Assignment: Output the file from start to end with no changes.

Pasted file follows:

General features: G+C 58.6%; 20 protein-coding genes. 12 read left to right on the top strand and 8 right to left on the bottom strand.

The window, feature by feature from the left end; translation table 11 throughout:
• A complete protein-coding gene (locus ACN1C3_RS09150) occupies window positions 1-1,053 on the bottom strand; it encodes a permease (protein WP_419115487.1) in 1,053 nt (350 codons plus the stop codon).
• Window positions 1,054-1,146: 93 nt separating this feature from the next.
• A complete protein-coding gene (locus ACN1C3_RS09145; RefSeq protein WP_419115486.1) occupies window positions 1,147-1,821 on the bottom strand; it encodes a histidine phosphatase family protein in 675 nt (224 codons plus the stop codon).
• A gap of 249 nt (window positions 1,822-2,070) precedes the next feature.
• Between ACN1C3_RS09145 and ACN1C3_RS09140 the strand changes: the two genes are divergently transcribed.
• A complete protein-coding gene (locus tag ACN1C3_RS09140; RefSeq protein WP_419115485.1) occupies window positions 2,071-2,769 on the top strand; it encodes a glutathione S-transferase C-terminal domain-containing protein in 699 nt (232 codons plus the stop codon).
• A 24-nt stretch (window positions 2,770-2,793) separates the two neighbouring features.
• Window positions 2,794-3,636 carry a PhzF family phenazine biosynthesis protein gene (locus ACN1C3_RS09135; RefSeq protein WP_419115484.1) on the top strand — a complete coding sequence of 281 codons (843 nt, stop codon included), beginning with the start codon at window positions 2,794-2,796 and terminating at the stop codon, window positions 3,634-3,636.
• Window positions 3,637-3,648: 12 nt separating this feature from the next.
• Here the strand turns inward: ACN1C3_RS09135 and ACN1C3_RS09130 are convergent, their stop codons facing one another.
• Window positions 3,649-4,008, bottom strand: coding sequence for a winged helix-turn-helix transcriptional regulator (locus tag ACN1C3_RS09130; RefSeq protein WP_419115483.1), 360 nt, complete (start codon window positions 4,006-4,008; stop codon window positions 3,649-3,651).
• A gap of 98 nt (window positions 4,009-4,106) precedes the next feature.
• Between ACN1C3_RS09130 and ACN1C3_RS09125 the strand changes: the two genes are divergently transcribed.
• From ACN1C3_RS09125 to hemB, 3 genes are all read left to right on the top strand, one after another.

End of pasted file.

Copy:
General features: G+C 58.6%; 20 protein-coding genes. 12 read left to right on the top strand and 8 right to left on the bottom strand.

The window, feature by feature from the left end; translation table 11 throughout:
• A complete protein-coding gene (locus ACN1C3_RS09150) occupies window positions 1-1,053 on the bottom strand; it encodes a permease (protein WP_419115487.1) in 1,053 nt (350 codons plus the stop codon).
• Window positions 1,054-1,146: 93 nt separating this feature from the next.
• A complete protein-coding gene (locus ACN1C3_RS09145; RefSeq protein WP_419115486.1) occupies window positions 1,147-1,821 on the bottom strand; it encodes a histidine phosphatase family protein in 675 nt (224 codons plus the stop codon).
• A gap of 249 nt (window positions 1,822-2,070) precedes the next feature.
• Between ACN1C3_RS09145 and ACN1C3_RS09140 the strand changes: the two genes are divergently transcribed.
• A complete protein-coding gene (locus tag ACN1C3_RS09140; RefSeq protein WP_419115485.1) occupies window positions 2,071-2,769 on the top strand; it encodes a glutathione S-transferase C-terminal domain-containing protein in 699 nt (232 codons plus the stop codon).
• A 24-nt stretch (window positions 2,770-2,793) separates the two neighbouring features.
• Window positions 2,794-3,636 carry a PhzF family phenazine biosynthesis protein gene (locus ACN1C3_RS09135; RefSeq protein WP_419115484.1) on the top strand — a complete coding sequence of 281 codons (843 nt, stop codon included), beginning with the start codon at window positions 2,794-2,796 and terminating at the stop codon, window positions 3,634-3,636.
• Window positions 3,637-3,648: 12 nt separating this feature from the next.
• Here the strand turns inward: ACN1C3_RS09135 and ACN1C3_RS09130 are convergent, their stop codons facing one another.
• Window positions 3,649-4,008, bottom strand: coding sequence for a winged helix-turn-helix transcriptional regulator (locus tag ACN1C3_RS09130; RefSeq protein WP_419115483.1), 360 nt, complete (start codon window positions 4,006-4,008; stop codon window positions 3,649-3,651).
• A gap of 98 nt (window positions 4,009-4,106) precedes the next feature.
• Between ACN1C3_RS09130 and ACN1C3_RS09125 the strand changes: the two genes are divergently transcribed.
• From ACN1C3_RS09125 to hemB, 3 genes are all read left to right on the top strand, one after another.